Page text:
Publishing Options for Upcoming New Authors

October 30, 2017 Facebook Twitter LinkedIn Google+ Library User Group,Sarah Denson,Writing

A lot of us out there have dreams of one day write a book but statistics confirm that a large proportion never attains completion. There are several known reasons for this failure but one of the most important is the fact that would-be new authors feel that publishers accept just a small percentage of the book proposals they get. People read how difficult it could be and they give up the task.


Technology has improved lots of things in the publishing industry, including every other industry you can possibly imagine. It’s not only easier for a business owner to start out a book publishing firm but the costs of producing a few books have dramatically dropped, allowing new authors to stay away from the prohibitive minimums which used to characterize the book printing industry.


With these recent improvements in mind, we have to re-introduce would-be new authors to the new book-publishing surroundings to allow them to re-evaluate the opportunity of finally making their desire possible. In this article, we will review the three major ways of getting a book released in today’s world.


The first way to getting a book released is a path that has been around for a long time now. There are a variety of publishing houses that can get the job done. The reality is, these publishing houses only work with proven new authors and generally, they’ll require you to have a literary agent before they can review your proposal. Obviously, the benefit is these publishing houses are well known, this gives you a better credibility of your book.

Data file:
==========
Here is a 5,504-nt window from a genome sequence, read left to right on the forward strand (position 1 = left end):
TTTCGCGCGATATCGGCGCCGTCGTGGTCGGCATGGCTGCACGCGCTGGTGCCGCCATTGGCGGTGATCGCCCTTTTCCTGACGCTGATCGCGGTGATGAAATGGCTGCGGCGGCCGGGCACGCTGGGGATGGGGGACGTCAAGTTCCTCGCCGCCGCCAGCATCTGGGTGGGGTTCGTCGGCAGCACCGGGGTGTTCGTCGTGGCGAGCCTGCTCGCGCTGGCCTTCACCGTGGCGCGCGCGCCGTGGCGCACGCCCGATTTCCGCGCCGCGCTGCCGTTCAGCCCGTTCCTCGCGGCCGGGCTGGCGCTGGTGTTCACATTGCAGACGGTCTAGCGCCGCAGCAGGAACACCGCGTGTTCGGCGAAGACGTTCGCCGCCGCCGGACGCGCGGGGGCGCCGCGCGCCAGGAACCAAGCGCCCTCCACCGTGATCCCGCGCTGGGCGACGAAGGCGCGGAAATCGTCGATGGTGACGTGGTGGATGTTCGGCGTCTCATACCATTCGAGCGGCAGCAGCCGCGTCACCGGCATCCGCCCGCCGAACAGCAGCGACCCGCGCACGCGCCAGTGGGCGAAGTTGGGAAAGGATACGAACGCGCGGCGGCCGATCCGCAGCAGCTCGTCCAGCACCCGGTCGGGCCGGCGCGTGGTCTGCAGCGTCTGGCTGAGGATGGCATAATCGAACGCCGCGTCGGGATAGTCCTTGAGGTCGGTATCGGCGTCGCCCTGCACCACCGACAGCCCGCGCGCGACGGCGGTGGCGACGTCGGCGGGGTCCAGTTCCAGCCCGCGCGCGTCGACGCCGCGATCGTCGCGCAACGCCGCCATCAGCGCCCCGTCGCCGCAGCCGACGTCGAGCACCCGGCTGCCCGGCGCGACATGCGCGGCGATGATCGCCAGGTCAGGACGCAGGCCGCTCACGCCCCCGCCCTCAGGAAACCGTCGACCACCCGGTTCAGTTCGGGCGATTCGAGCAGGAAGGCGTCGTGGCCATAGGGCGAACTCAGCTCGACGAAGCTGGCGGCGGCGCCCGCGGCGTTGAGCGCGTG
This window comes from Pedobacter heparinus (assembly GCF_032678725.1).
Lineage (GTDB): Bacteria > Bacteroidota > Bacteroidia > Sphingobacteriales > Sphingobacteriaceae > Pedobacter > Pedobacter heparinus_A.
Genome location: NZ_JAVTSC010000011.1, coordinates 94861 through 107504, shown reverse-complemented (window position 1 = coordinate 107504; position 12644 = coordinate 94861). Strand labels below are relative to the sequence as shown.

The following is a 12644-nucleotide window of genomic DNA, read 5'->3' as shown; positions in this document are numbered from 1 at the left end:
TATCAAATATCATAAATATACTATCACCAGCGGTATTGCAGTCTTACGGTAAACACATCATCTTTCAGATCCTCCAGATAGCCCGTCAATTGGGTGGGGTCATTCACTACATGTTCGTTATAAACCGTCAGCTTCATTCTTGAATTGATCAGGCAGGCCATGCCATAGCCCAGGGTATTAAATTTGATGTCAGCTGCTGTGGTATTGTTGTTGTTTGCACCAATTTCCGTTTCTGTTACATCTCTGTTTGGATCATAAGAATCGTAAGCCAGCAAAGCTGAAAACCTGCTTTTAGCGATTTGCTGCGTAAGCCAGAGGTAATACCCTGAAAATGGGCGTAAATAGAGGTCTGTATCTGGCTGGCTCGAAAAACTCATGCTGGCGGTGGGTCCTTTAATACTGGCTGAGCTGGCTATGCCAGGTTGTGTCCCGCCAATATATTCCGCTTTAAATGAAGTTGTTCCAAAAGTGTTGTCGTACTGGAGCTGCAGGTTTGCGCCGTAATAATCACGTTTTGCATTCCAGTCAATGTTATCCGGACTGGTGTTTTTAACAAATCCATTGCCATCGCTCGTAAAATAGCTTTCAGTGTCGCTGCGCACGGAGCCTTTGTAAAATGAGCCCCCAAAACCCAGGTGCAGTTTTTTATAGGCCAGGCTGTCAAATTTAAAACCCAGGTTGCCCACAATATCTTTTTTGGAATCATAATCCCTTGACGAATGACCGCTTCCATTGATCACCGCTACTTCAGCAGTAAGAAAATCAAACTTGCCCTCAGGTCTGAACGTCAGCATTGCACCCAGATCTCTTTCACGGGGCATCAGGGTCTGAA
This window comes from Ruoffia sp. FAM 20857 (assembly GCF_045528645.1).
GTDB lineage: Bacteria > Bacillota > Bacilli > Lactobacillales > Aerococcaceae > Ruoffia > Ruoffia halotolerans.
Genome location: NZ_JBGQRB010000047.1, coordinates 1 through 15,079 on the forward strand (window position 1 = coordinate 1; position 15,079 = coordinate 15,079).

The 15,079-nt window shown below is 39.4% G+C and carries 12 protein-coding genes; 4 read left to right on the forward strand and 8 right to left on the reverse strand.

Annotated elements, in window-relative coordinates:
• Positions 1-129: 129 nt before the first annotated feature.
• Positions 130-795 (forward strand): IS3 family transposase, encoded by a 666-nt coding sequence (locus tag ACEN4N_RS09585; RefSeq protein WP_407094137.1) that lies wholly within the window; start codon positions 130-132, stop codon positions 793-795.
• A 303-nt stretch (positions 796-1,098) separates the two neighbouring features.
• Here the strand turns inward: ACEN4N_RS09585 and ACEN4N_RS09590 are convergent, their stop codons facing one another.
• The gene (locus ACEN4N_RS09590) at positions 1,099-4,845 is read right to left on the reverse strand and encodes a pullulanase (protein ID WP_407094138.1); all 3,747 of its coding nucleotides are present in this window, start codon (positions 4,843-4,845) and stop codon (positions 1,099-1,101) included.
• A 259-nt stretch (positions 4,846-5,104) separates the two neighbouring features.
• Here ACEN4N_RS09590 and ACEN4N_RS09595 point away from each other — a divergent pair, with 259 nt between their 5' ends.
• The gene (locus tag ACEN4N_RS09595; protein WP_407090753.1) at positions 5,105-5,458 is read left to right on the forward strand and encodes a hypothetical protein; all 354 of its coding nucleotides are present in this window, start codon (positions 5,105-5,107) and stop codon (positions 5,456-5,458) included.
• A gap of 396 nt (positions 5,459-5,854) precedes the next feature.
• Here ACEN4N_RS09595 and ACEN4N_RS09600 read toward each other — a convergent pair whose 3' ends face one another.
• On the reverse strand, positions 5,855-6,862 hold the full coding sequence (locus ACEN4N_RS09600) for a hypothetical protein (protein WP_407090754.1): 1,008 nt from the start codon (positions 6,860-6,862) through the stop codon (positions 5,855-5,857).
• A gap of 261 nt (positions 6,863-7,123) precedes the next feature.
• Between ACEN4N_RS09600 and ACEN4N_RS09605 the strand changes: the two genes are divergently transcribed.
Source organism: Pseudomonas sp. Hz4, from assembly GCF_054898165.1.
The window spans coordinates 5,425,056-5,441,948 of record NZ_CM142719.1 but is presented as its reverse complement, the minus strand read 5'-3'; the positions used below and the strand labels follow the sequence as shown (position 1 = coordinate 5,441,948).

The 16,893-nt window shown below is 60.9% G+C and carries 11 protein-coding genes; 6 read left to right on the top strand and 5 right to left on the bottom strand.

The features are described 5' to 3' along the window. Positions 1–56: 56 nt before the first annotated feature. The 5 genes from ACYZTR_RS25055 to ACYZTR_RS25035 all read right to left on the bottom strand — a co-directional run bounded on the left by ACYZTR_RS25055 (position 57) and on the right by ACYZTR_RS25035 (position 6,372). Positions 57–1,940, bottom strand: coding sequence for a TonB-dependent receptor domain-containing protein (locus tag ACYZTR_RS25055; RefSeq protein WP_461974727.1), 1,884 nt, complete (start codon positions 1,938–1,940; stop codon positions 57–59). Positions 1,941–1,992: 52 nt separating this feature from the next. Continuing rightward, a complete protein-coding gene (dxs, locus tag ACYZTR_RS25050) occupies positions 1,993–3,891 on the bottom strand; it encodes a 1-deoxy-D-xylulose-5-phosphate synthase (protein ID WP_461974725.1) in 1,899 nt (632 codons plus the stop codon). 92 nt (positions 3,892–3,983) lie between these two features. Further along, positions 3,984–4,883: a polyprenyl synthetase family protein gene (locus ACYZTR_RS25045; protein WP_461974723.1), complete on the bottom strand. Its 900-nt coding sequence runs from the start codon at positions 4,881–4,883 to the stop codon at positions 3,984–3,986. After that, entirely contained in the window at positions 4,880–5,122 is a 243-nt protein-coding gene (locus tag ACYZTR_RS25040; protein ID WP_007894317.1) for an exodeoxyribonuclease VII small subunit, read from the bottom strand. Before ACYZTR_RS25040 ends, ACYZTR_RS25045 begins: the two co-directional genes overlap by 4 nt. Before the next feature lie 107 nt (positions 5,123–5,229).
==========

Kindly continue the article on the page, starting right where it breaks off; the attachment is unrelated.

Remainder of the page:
The next strategy is by using a smaller self-employed publisher. You will find more of this self-employed publisher coming up every day plus they tend to focus on one genre or another. Certainly, there’s a multitude of publishers in this particular category – some are small and others are well established – nevertheless, they all generally have good distribution channels, giving you the possibility of your book to attain the same level as those major book publishing houses.


The very last strategy is the most common: self-publishing. Because producing minimum book order has to drop a whole lot lately, new authors can easily print out a few copies of their book and risk a small amount of money than in the past. This obviously gets rid of one of the major obstacles to entry and about 90% of most books being released today are self-published.


The clear benefit is that no one can reject your proposal. If you wish to write it and print it out, go ahead. And perhaps, the printing companies you’ll use to have the book placed on paper have reputable distribution channels as well, this means your book could theoretically reach the same book counters or audience as those released by giant publishing houses. The disadvantage is a low level of credibility but also for many, that’s a little price to pay to get their dreams attainable.

The main thing to keep in mind is that whatever the publishing technique you choose, a lot of the marketing work is for the author. Despite having the industry giants, it is the author’s job to market his / her book. If you think of publishing your own book, sit back and think about how precisely you are going to sell it. When you have the answer, you have a greater chance of getting accepted by the best in the industry.

Sarah Denson

Library User Group